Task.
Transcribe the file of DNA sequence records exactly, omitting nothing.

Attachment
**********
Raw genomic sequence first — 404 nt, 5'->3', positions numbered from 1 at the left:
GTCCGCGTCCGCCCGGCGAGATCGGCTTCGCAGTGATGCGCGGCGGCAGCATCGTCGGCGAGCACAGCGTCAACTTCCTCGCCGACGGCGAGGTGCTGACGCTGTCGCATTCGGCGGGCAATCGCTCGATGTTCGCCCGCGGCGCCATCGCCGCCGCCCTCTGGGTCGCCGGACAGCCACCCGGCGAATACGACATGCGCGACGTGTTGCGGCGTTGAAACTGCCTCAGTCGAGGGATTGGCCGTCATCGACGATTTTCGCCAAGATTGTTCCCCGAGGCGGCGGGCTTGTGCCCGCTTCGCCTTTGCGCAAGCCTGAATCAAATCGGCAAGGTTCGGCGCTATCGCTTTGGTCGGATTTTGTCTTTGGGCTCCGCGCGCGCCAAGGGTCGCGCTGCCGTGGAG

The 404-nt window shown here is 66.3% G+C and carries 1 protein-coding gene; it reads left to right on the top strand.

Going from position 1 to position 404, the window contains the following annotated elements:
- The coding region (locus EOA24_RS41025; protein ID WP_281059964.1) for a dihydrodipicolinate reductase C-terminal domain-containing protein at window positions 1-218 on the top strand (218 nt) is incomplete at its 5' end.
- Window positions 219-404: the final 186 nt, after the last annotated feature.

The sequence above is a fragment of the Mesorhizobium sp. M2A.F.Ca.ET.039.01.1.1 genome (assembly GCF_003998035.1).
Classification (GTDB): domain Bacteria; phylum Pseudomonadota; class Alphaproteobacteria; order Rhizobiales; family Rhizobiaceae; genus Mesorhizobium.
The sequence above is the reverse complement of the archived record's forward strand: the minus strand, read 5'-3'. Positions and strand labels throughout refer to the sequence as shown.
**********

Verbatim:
Raw genomic sequence first — 404 nt, 5'->3', positions numbered from 1 at the left:
GTCCGCGTCCGCCCGGCGAGATCGGCTTCGCAGTGATGCGCGGCGGCAGCATCGTCGGCGAGCACAGCGTCAACTTCCTCGCCGACGGCGAGGTGCTGACGCTGTCGCATTCGGCGGGCAATCGCTCGATGTTCGCCCGCGGCGCCATCGCCGCCGCCCTCTGGGTCGCCGGACAGCCACCCGGCGAATACGACATGCGCGACGTGTTGCGGCGTTGAAACTGCCTCAGTCGAGGGATTGGCCGTCATCGACGATTTTCGCCAAGATTGTTCCCCGAGGCGGCGGGCTTGTGCCCGCTTCGCCTTTGCGCAAGCCTGAATCAAATCGGCAAGGTTCGGCGCTATCGCTTTGGTCGGATTTTGTCTTTGGGCTCCGCGCGCGCCAAGGGTCGCGCTGCCGTGGAG

The 404-nt window shown here is 66.3% G+C and carries 1 protein-coding gene; it reads left to right on the top strand.

Going from position 1 to position 404, the window contains the following annotated elements:
- The coding region (locus EOA24_RS41025; protein ID WP_281059964.1) for a dihydrodipicolinate reductase C-terminal domain-containing protein at window positions 1-218 on the top strand (218 nt) is incomplete at its 5' end.
- Window positions 219-404: the final 186 nt, after the last annotated feature.

The sequence above is a fragment of the Mesorhizobium sp. M2A.F.Ca.ET.039.01.1.1 genome (assembly GCF_003998035.1).
Classification (GTDB): domain Bacteria; phylum Pseudomonadota; class Alphaproteobacteria; order Rhizobiales; family Rhizobiaceae; genus Mesorhizobium.
The sequence above is the reverse complement of the archived record's forward strand: the minus strand, read 5'-3'. Positions and strand labels throughout refer to the sequence as shown.